After the reign of the Pala dynasty, Bengal art went underground for almost 800 years until the arrival of the Mughal Empire in the early 18th century. The city of Kolkata became the centre of the colonial rule and the artists from Murshidabad, Patna and Ayodhya arrived in the city for work. These provincial artists were quick to adapt the technique and the traditional knowledge of art and termed it as Company Art. Artisans like Pir Bux, Shaikh Zainuddin and a few others excelled in this style. But the finest of them undoubtedly was Sheikh Muhammad Ameer, who was active around 1840-50. His paintings depicting animals could well be compared with any of the best European examples of the period.
During this time and the late 19th century, the Kalighat Patachitra has been a major part of the history of art of painting in West Bengal. This style of painting originated after the colonial rule and had destroyed the equilibrium of the Bengal village life. It was because of this, the Patuas began losing their livelihood. As a result, the Patuas from the various districts of West Bengal, namely, 24 Paraganas, Howrah and Medinipur, thronged around the Kalighat temple and started selling paintings of deities done on cheap paper in local watercolour to devotees and pilgrims. The Kalighat Patachitras derived definite inspirations from folk dolls and statuettes.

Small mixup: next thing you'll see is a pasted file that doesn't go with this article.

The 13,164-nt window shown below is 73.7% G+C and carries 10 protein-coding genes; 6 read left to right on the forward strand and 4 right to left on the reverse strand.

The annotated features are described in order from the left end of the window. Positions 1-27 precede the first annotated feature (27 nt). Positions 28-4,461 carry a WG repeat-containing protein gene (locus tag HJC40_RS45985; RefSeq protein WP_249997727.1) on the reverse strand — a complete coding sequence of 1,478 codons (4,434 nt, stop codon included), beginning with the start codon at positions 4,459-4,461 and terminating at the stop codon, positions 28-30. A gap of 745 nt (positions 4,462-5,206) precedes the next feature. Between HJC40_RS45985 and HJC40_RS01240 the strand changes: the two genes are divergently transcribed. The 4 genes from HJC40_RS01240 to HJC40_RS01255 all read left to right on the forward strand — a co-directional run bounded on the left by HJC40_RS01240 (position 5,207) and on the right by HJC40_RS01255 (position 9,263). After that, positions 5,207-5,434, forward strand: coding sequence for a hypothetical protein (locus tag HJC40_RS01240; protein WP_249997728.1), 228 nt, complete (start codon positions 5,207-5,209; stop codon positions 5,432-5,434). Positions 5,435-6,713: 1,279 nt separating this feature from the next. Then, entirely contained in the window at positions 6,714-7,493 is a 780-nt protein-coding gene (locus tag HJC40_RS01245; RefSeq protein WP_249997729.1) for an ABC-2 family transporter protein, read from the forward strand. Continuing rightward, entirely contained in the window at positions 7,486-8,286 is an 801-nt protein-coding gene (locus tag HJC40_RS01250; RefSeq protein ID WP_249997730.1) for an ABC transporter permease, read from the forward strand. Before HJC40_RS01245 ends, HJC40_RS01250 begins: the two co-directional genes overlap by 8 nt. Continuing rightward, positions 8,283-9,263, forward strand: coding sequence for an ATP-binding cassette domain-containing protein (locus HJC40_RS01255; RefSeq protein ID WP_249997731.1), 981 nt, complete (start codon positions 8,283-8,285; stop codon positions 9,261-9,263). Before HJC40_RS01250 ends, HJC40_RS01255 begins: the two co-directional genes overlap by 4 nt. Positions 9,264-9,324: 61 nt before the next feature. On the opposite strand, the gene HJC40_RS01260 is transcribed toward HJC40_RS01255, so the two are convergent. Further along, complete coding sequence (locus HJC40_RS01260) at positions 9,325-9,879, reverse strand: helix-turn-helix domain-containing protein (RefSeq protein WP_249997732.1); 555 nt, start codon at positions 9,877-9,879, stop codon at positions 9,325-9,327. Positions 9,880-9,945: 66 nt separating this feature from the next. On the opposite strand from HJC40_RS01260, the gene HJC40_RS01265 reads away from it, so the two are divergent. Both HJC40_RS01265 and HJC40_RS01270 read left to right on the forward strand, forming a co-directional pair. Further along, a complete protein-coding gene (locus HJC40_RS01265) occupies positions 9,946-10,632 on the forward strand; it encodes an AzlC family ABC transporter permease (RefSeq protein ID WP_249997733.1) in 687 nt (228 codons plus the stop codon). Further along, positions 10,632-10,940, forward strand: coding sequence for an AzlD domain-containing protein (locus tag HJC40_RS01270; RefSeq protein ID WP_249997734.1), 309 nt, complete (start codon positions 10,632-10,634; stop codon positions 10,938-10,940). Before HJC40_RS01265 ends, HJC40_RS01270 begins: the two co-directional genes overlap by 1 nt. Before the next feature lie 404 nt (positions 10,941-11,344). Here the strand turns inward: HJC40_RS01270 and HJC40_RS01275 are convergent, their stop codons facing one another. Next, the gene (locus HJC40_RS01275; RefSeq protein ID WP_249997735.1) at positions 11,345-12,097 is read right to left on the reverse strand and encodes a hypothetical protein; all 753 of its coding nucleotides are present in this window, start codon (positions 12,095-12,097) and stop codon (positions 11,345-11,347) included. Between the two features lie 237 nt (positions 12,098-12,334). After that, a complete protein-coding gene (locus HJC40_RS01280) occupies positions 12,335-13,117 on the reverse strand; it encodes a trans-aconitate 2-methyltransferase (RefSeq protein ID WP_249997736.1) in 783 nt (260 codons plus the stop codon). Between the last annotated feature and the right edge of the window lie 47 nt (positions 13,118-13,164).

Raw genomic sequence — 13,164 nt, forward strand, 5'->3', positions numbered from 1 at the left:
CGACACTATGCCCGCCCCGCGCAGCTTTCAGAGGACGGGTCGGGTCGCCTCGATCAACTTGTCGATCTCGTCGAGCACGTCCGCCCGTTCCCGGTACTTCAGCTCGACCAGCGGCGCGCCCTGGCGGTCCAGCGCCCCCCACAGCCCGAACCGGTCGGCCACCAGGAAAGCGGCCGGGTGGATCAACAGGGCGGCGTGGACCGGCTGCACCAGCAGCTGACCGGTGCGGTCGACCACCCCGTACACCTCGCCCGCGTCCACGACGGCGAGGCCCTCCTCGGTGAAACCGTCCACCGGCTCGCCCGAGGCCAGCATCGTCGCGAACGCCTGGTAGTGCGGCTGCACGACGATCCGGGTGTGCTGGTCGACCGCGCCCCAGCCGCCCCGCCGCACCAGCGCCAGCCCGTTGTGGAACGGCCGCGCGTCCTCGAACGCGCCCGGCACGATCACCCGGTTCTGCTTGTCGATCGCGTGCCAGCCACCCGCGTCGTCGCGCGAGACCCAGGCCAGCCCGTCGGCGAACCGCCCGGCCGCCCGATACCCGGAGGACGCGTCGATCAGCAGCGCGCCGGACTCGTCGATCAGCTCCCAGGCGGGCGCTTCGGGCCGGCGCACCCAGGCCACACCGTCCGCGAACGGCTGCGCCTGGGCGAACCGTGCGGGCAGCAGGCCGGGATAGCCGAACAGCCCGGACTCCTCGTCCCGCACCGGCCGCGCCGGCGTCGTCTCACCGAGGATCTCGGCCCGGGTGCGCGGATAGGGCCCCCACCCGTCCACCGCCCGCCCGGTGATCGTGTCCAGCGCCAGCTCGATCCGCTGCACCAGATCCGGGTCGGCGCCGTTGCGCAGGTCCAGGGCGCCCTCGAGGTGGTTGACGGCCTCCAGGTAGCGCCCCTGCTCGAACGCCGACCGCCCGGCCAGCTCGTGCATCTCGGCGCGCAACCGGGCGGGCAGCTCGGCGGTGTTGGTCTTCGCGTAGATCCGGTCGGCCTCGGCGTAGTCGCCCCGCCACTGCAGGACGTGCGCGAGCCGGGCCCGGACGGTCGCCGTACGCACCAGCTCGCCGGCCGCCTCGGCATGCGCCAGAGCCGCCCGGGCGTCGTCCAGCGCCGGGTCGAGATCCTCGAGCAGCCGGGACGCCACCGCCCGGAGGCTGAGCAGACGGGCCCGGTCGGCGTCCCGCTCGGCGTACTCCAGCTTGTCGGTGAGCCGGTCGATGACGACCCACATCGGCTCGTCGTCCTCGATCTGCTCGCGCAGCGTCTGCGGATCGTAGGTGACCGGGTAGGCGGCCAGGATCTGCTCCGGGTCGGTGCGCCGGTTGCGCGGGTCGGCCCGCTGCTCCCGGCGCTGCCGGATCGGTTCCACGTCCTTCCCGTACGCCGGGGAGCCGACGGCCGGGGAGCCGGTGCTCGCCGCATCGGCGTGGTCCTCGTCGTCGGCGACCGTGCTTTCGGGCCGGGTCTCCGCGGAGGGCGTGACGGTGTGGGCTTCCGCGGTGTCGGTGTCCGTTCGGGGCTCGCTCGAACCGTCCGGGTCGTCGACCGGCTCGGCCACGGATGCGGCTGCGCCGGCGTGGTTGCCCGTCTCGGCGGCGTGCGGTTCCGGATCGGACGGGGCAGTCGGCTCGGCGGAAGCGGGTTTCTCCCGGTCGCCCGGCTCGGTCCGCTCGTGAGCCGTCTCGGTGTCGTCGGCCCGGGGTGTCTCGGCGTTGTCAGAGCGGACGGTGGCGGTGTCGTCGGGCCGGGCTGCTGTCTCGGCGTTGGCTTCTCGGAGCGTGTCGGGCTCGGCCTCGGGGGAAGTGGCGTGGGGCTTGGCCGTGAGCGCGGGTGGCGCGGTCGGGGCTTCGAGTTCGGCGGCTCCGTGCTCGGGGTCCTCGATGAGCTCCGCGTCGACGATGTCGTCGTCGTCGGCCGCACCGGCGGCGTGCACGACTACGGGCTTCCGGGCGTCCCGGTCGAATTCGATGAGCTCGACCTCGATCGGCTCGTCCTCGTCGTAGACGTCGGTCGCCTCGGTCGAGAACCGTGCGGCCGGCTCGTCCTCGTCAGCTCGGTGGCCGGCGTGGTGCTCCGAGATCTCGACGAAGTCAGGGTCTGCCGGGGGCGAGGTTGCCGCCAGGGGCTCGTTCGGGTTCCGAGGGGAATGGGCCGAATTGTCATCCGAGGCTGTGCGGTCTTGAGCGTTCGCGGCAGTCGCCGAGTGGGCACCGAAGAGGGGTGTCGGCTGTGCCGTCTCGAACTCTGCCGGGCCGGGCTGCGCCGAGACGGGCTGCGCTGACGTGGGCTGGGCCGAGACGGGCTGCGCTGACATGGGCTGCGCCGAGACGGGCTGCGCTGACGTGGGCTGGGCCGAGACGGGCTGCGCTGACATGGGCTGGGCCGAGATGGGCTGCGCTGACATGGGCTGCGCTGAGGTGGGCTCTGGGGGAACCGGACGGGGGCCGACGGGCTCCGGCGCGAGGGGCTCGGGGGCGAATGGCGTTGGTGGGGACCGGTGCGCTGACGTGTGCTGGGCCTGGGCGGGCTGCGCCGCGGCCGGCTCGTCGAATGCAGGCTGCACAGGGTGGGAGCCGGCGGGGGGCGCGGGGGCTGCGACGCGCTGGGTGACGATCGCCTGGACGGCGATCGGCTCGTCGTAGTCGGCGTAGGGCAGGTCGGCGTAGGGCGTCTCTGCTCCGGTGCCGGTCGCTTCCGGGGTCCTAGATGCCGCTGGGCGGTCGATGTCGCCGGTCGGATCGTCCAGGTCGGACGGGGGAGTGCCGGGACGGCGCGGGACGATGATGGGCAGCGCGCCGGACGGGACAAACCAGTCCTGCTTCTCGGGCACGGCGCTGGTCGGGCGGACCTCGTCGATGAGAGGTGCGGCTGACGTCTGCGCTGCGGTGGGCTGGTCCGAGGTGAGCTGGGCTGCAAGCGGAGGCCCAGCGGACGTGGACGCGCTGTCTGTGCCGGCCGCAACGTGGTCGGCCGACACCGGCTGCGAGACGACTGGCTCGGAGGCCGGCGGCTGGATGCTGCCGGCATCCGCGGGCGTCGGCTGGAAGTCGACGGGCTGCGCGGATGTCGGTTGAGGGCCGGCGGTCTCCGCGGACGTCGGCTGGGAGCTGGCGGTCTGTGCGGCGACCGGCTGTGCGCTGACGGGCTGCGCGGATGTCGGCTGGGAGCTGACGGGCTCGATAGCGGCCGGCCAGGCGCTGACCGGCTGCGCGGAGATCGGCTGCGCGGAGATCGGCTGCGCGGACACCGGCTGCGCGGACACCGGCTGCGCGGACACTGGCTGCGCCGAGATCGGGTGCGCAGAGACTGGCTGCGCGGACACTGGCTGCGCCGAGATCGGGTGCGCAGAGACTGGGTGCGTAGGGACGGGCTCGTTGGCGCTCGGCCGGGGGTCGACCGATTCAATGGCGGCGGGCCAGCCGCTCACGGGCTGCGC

Bengali folk art has few distinctive features like the decent segmentation in designs, repetition of forms and aesthetically vivid colours. Repetition of common motifs like the water lily, the sun, the tree-of-life, flowery creepers, fish, elephant, horse, peacock, waves, temple, mosque etc. are commonly seen in paintings, embroidery, weaving, carving and engraving.
Folk literature has also been of great influence and is a part of the history of art of painting in West Bengal. The colours used in the paintings are symbolic as the Bengali poets have used colours to resonate with emotions and elements of nature, like the colour black is used for darkness, green for earth, white for peace and serenity, blue for warmth and red is for fire or rage.
Thus, it can be said that the history of art of painting in West Bengal is seeped with culture, vibrant colours and a nuanced combination of few other art forms. The Bengali folk art is unique in style.
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